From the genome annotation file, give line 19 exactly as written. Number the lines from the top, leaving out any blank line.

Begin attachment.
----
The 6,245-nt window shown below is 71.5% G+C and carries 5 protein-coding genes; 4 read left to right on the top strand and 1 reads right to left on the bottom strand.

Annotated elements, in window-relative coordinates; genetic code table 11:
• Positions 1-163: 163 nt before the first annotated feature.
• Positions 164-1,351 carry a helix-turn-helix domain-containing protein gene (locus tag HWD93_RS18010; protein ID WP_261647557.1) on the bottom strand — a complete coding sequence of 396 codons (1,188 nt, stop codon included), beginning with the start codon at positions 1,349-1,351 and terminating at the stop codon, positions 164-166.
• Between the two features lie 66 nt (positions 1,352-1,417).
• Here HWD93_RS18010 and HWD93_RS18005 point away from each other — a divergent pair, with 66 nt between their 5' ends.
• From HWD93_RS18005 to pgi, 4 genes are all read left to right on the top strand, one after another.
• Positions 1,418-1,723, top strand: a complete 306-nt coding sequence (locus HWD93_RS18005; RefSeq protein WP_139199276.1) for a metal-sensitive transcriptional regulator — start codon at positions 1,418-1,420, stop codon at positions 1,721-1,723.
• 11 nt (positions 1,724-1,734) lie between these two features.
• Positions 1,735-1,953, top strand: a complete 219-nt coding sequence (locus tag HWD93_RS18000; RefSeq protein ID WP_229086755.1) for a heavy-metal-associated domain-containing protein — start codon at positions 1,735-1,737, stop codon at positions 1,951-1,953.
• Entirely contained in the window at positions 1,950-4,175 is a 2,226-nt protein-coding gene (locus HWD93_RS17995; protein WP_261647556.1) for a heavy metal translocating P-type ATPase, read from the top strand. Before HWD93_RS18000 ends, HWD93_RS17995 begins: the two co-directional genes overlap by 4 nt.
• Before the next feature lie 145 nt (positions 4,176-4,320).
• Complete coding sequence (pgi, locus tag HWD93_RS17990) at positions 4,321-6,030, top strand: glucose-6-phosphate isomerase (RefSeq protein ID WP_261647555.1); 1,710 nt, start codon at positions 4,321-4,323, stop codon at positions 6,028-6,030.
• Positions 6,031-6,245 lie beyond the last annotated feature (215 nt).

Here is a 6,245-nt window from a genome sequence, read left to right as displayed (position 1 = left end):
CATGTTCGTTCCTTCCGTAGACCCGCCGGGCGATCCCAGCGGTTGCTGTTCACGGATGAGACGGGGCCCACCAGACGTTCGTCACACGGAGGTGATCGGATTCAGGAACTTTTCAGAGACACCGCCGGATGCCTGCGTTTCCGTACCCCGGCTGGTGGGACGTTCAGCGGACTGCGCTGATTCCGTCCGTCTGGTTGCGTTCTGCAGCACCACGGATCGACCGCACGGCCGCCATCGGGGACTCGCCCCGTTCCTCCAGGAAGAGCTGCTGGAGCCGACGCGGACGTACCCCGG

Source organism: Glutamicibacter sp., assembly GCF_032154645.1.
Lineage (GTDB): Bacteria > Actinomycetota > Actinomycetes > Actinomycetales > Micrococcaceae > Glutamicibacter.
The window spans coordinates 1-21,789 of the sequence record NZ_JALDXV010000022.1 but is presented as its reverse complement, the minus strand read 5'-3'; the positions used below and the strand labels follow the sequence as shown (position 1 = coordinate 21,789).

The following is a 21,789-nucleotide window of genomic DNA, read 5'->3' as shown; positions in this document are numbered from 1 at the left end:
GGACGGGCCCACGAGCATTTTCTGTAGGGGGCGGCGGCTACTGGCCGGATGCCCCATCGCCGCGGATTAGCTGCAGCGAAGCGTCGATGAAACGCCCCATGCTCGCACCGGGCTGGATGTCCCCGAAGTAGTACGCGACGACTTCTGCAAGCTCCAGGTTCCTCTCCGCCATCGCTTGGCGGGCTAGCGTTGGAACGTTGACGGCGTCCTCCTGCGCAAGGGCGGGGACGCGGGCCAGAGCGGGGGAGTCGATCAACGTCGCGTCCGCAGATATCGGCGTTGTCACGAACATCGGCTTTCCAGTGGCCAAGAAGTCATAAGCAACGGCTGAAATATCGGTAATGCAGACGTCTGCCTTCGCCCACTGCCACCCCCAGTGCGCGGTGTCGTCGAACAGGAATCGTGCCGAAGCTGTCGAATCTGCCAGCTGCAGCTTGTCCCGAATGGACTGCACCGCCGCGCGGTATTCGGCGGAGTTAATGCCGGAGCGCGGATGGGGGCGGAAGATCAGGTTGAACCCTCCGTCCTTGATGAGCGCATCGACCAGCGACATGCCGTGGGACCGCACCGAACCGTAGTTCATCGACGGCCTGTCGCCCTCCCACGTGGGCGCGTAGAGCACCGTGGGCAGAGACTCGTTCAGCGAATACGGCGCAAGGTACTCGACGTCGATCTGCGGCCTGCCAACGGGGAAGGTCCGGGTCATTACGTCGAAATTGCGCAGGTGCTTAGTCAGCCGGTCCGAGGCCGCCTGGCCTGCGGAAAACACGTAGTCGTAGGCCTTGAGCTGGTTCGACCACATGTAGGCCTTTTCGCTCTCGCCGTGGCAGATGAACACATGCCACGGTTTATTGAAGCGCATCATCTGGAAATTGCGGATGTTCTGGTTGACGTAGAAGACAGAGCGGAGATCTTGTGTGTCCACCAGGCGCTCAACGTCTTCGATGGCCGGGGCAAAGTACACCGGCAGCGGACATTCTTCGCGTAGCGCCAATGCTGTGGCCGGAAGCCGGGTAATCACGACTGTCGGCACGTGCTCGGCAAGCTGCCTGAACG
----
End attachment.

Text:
The window spans coordinates 1-21,789 of the sequence record NZ_JALDXV010000022.1 but is presented as its reverse complement, the minus strand read 5'-3'; the positions used below and the strand labels follow the sequence as shown (position 1 = coordinate 21,789).